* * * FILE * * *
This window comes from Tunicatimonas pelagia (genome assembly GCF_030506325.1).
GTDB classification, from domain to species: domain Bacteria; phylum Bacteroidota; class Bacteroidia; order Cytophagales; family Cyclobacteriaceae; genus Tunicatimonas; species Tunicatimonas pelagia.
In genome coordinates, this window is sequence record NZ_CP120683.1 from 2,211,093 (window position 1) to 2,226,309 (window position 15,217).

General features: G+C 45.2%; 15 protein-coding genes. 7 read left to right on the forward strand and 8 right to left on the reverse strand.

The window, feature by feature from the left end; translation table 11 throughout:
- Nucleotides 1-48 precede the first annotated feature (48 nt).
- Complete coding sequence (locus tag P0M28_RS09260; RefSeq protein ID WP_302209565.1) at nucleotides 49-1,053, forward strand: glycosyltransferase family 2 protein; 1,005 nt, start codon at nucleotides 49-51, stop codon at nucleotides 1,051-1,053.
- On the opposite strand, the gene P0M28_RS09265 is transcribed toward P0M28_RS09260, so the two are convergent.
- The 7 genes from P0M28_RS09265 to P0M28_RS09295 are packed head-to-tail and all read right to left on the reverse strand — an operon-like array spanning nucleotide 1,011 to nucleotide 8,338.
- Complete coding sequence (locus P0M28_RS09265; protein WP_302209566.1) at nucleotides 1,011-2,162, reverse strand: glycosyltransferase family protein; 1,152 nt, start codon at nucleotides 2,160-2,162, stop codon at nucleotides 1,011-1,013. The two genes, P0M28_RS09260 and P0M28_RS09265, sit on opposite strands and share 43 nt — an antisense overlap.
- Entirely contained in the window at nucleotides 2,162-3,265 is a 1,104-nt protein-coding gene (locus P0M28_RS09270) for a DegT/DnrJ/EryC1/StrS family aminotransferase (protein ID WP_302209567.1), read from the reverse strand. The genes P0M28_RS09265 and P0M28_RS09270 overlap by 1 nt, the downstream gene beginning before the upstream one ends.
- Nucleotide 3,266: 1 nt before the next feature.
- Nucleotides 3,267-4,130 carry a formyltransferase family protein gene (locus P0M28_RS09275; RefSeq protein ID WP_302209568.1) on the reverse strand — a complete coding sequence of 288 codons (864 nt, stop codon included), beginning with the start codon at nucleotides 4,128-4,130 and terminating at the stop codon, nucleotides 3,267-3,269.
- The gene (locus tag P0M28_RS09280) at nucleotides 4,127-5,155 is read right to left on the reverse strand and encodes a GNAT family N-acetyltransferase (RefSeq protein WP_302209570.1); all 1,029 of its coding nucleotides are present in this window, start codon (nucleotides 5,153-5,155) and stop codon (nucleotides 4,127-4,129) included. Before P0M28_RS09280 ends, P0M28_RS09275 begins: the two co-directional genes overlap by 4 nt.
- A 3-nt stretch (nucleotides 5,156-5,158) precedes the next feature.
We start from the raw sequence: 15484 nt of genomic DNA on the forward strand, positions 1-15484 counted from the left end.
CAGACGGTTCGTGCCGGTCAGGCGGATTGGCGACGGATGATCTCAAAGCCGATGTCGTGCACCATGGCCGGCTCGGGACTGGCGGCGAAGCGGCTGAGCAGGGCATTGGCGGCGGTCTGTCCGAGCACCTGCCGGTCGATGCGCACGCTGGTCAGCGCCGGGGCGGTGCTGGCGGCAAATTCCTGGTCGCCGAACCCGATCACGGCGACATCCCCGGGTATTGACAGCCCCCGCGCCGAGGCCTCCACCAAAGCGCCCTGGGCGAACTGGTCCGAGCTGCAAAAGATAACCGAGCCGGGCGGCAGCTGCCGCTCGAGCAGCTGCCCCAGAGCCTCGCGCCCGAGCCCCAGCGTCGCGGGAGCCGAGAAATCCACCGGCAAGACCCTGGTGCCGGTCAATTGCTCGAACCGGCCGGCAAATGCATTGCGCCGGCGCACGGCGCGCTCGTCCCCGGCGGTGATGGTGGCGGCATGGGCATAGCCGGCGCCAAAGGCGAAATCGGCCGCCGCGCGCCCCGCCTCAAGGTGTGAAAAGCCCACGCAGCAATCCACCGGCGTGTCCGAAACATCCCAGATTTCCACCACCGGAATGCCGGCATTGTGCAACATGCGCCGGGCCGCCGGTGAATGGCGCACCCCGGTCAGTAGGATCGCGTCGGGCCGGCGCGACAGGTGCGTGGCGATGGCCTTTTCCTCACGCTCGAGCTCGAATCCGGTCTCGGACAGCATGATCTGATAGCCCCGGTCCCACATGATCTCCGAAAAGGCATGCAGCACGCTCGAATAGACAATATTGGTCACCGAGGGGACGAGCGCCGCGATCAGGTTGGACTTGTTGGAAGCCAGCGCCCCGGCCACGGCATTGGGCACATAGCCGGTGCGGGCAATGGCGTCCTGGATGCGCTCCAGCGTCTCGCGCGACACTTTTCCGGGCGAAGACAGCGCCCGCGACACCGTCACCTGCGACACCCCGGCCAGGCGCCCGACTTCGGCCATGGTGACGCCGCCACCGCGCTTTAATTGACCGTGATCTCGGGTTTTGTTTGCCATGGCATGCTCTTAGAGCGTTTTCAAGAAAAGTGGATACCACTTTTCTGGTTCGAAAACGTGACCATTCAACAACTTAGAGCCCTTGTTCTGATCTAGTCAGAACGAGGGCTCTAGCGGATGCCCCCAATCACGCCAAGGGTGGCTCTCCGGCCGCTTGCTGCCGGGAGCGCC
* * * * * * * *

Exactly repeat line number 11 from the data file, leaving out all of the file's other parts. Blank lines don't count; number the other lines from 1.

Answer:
- Entirely contained in the window at nucleotides 2,162-3,265 is a 1,104-nt protein-coding gene (locus P0M28_RS09270) for a DegT/DnrJ/EryC1/StrS family aminotransferase (protein ID WP_302209567.1), read from the reverse strand. The genes P0M28_RS09265 and P0M28_RS09270 overlap by 1 nt, the downstream gene beginning before the upstream one ends.